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Five Basic Steps for Building a Paver Patio


Excavating Area and Leveling

Begin by measuring off area and marking edge of where patio or sidewalk will be built to proper dimensions desired. Next, begin excavating this area so that the site is free from sod, 6 inches deep of topsoil from ground level (possibley more if larger items will set on pavers) to allow base to be installed. After excavation is complete, you will want to have the bottom of excavated area to be level or sloped for proper drainage. The average patio or sidewalk has a 1" f all for every 10' run to ensure proper drainage away from a building or area.

Proper Base
and Proper

Begin filling in area that you just excavated with a base material which will be the foundation for your paver patio. The most commonly used base material is a 411' material, which is typically a crushed limestone mix. This material can be purchased by the ton or yard from your local landscape supply company. The base material should be installed in layers about 2" at a time and compacted with a plate compactor or tamper. This process makes the 411' base very stiff and uniform so that the pavers will not settle in the future and so that they will be level. By doing 2" at a time until the base is 6" thick, this ensure enough base material in the end and that the base is getting compacted enough to build your patio on. After you have your base set up, you will want to add an 1" of sand onto of the base. This layer needs to be perfectly level so that the pavers that are applied next will be also level. Use 1" metal round bars to screen sand to this proper dimensions.
Proper Laying
Start off this process by going to a landscape company who specializes in selling hardscape. A preferred product is Unilock, which sells pavers and retaining wall blocks and accessaries. Begin by selecting the type of paver you want (you can choose multiple colors) and then select the pattern you want to lay the pavers in. The company you go to can help you figure out the right amount of material you'll need. Start off by laying out an area that is work able, no more than 6' wide and 10' long. Make sure to leave room for your soldier row if adding one. Laying out the entire patio/ sidewalk before you start making cuts. After you have completed laying out the patio, start making cuts to fit bricks into proper places by using a brick saw. After the cuts are made, you will want to install the soldier row (a border of brick set on the perimeter of the patio to give definition to the patio).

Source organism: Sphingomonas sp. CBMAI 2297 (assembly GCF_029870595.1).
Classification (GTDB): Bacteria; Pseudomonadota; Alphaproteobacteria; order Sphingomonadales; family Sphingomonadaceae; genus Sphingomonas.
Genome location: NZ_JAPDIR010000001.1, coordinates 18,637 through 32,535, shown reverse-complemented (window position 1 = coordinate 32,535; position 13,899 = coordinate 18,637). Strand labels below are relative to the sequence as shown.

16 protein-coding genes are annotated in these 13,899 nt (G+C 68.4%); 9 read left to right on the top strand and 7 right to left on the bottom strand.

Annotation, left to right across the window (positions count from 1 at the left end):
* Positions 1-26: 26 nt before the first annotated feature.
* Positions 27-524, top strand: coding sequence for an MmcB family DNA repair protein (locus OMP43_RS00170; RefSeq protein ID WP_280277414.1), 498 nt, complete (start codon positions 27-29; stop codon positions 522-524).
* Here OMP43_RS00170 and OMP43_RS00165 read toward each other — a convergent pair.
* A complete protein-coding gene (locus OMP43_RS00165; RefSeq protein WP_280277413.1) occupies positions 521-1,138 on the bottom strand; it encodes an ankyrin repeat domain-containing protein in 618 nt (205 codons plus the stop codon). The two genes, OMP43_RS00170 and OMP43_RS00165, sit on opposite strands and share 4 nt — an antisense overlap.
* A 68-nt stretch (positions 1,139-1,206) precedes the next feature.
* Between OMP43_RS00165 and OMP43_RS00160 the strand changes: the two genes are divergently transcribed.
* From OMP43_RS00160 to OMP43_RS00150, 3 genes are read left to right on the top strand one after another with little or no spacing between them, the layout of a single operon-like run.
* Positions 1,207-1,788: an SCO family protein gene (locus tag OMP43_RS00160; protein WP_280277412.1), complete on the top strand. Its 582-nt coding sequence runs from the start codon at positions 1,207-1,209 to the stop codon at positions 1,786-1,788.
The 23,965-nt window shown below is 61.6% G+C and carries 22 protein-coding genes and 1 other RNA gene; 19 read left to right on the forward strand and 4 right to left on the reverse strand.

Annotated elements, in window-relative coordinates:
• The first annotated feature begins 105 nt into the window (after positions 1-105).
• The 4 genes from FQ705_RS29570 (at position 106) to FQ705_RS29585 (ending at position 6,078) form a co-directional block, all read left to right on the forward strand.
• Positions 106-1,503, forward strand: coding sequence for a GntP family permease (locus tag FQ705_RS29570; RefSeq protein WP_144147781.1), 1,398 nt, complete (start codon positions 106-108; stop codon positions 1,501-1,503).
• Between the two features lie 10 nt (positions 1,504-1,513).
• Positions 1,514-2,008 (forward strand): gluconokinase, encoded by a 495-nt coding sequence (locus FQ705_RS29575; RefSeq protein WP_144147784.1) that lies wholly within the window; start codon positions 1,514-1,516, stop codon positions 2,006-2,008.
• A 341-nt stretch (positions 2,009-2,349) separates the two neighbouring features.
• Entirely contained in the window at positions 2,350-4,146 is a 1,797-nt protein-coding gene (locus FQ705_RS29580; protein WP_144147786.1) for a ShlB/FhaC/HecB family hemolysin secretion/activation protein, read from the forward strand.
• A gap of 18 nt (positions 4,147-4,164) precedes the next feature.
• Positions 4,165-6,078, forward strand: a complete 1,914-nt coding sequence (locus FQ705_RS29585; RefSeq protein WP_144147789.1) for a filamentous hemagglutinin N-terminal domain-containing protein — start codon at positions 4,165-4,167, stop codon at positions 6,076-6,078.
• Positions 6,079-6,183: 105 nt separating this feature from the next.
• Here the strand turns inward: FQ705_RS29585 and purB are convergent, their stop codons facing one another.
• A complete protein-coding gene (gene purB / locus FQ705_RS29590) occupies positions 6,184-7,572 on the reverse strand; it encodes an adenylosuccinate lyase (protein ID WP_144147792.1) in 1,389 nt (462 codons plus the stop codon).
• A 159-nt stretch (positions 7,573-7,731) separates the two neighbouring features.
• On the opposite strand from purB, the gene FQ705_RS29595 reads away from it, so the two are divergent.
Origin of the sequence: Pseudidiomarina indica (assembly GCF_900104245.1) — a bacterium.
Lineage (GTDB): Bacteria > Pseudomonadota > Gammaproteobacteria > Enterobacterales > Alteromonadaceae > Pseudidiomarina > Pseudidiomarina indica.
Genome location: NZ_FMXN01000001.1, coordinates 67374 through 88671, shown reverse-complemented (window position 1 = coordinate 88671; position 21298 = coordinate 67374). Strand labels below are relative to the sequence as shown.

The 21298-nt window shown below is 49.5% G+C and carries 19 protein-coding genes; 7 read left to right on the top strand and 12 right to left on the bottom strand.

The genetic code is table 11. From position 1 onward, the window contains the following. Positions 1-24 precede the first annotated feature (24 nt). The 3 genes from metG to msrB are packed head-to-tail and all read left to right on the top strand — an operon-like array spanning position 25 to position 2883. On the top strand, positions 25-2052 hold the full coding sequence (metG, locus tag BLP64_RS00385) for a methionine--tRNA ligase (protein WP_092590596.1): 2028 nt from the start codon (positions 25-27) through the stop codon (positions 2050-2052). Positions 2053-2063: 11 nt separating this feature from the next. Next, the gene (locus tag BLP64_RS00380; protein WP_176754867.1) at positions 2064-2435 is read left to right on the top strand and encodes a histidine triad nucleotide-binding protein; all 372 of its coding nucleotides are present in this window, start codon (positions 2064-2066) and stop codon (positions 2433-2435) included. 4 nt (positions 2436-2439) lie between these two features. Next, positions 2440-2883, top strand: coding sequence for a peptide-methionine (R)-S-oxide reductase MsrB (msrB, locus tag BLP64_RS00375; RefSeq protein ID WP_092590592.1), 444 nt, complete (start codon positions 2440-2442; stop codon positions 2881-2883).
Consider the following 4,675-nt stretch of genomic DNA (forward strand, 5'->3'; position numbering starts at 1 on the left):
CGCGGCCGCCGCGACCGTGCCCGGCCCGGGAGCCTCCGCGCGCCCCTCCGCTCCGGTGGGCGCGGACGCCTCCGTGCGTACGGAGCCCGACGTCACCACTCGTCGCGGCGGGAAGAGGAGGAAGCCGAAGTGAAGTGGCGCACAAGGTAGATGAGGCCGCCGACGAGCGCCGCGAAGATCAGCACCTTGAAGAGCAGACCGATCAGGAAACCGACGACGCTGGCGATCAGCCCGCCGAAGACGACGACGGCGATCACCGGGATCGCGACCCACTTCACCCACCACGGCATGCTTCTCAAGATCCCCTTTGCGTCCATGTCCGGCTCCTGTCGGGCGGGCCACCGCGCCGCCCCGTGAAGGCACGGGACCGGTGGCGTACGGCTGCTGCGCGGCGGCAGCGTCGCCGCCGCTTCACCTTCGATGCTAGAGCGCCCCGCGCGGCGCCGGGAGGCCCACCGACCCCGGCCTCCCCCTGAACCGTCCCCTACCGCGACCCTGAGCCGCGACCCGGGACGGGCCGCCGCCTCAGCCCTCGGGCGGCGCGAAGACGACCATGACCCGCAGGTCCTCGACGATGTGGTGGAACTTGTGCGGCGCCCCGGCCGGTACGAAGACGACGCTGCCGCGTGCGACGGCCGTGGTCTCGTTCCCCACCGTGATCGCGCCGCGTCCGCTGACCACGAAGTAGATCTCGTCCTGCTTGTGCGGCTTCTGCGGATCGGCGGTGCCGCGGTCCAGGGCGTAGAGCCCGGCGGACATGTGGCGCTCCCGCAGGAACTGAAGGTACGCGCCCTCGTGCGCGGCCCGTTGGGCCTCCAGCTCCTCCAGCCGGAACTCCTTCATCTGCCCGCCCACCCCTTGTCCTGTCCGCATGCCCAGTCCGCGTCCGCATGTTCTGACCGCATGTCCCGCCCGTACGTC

Adding Edge to the Perimeter of the Project
After you have laid all of your pavers and made all of the appropriate cuts, you will want to add paver edging. Paver edging is straight pieces of plastic, 8' long, that holds the edge of the patio together. The edge should be placed on base material, not sand, closest to the edge of the pavers as possible. Essentially, you are making a box to contain the pavers in. Use 12" spikes to hold edge in place, spacing every 2 feet per spike.
Backfilling with Sand
After the edge has been laid, you will need to backfill around the edge of the patio, covering the edge also, with sand and topsoil. The patio needs to be backfilled with sand. You will want to sweep sand into any spaces between pavers and then tamp overtop of the bricks to insure proper leveling of pavers and to make the patio solid. Make sure you do not have any piles of sand onto of the pavers when you tamp, so that everything stays level. Now it is time to sit back and enjoy your new patio.


Paver Patios
Retaining Walls
Basic Steps
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